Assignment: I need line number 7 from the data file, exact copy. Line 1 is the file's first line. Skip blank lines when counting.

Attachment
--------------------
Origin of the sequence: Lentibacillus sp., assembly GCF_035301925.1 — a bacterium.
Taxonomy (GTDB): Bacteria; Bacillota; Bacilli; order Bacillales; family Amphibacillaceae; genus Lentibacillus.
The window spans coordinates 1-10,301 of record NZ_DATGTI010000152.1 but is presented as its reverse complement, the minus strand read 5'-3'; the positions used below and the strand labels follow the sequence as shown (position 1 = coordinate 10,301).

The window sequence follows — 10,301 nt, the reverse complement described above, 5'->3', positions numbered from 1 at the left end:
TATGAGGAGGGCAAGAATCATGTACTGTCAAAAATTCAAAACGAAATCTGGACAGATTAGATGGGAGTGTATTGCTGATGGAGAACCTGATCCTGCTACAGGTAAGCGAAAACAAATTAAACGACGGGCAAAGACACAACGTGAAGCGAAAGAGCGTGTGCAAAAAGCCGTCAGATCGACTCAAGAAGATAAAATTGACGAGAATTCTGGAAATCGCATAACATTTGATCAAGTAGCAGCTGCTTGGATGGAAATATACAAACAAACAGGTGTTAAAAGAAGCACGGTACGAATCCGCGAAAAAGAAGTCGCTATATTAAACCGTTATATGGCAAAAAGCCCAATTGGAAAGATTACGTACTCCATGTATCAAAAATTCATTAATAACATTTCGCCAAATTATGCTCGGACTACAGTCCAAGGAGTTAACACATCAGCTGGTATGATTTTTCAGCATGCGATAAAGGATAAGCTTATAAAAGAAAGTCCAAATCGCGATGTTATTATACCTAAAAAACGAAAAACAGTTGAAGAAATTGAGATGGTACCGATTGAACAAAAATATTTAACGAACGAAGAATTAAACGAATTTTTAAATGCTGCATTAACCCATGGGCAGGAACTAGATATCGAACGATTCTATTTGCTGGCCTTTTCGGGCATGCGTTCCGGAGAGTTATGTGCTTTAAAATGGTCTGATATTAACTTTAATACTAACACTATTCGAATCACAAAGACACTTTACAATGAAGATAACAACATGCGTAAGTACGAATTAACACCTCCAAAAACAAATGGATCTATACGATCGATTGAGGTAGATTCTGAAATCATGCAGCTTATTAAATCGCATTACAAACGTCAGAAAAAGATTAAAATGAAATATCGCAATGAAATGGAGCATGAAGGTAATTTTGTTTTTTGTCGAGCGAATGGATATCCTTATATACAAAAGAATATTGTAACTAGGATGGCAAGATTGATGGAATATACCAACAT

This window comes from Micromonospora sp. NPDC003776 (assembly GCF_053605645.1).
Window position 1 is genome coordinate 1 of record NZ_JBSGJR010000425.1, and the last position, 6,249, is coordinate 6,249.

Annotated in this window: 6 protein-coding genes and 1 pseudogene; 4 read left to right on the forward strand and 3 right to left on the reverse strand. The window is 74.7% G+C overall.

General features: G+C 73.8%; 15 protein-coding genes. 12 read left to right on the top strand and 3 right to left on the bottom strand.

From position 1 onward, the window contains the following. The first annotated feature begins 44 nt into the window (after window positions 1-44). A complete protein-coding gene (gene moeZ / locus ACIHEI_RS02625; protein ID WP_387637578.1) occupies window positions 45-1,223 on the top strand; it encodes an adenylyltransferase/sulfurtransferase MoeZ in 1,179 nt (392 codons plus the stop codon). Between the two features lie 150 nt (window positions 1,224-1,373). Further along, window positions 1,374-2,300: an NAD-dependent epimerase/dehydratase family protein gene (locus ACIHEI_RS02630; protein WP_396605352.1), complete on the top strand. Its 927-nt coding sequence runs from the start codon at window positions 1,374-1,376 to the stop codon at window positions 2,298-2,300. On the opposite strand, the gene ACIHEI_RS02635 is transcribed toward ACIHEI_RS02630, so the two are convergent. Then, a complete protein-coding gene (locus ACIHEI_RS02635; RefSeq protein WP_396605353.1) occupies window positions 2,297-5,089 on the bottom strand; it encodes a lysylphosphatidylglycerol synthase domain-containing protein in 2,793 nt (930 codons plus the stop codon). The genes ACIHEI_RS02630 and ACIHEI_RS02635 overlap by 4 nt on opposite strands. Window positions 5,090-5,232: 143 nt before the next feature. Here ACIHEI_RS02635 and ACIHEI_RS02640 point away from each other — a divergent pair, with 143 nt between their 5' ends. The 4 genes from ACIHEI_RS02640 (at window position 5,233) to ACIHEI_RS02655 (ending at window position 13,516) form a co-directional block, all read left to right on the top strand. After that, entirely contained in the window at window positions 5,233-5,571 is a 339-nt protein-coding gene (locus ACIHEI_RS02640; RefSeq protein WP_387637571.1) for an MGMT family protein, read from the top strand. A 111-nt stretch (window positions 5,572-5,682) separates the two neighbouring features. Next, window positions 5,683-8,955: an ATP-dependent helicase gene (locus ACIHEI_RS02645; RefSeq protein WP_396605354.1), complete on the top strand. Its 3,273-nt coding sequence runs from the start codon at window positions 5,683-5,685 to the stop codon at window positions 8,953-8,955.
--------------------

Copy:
Window position 1 is genome coordinate 1 of record NZ_JBSGJR010000425.1, and the last position, 6,249, is coordinate 6,249.